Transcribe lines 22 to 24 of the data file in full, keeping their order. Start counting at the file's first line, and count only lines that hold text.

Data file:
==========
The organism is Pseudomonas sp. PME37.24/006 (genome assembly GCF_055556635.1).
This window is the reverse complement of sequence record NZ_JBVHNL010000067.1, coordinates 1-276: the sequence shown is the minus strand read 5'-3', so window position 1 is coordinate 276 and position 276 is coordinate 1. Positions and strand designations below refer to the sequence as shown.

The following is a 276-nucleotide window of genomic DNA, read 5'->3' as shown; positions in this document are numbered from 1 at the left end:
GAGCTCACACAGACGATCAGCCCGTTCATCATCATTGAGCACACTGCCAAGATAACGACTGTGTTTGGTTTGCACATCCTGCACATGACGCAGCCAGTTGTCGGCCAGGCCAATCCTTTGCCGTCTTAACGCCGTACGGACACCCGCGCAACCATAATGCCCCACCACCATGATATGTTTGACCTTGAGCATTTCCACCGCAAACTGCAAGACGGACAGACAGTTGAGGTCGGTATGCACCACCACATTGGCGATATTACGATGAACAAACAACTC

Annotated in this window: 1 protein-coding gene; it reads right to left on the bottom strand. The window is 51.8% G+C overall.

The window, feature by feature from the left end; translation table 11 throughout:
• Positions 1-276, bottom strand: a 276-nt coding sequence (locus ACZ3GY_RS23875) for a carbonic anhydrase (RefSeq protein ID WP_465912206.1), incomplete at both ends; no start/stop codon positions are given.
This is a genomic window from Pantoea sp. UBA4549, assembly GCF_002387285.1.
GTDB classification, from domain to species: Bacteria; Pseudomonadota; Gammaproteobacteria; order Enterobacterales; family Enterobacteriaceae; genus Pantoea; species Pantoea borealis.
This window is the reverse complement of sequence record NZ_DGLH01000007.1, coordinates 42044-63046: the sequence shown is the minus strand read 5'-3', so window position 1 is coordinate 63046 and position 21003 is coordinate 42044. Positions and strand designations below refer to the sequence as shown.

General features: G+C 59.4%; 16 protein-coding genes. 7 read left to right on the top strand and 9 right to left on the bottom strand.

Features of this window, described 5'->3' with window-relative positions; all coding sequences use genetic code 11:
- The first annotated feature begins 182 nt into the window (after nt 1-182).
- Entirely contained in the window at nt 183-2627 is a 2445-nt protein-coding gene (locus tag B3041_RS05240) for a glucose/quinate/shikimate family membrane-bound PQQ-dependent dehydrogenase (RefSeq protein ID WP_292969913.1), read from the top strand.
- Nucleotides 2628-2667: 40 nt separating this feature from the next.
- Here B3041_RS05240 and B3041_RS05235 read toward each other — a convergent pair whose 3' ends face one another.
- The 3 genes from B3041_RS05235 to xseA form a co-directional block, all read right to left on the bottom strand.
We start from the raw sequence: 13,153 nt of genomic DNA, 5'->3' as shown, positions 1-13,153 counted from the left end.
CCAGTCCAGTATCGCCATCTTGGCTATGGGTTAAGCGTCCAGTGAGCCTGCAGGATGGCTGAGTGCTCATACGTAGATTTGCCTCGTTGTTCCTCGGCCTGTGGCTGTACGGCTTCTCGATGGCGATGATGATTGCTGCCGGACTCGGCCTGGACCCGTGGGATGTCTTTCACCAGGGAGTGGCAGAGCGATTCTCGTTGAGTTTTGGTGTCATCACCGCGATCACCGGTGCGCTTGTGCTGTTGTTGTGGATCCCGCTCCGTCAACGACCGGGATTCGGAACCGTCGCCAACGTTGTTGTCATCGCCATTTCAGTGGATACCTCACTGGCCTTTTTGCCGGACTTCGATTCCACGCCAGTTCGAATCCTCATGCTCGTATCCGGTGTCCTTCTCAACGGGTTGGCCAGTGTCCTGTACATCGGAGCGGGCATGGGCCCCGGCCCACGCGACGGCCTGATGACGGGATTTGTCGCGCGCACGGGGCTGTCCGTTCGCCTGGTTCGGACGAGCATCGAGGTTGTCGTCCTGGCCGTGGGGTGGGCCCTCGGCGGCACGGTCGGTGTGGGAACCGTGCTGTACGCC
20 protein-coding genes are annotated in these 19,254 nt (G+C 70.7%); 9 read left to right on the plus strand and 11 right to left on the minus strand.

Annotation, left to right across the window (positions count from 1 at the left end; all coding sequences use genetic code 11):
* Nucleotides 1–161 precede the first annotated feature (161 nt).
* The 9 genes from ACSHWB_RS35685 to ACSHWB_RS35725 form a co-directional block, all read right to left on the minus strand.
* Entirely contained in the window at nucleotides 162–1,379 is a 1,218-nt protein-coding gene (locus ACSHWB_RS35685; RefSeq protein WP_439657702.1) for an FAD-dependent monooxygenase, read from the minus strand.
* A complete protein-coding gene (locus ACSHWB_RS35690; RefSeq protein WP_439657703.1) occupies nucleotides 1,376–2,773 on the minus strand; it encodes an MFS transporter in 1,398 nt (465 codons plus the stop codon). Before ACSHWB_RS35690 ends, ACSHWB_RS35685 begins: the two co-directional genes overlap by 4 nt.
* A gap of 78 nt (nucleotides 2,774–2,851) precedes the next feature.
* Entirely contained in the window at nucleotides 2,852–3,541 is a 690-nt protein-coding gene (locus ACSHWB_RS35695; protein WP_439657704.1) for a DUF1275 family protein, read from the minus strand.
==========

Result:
* Nucleotides 1–161 precede the first annotated feature (161 nt).
* The 9 genes from ACSHWB_RS35685 to ACSHWB_RS35725 form a co-directional block, all read right to left on the minus strand.
* Entirely contained in the window at nucleotides 162–1,379 is a 1,218-nt protein-coding gene (locus ACSHWB_RS35685; RefSeq protein WP_439657702.1) for an FAD-dependent monooxygenase, read from the minus strand.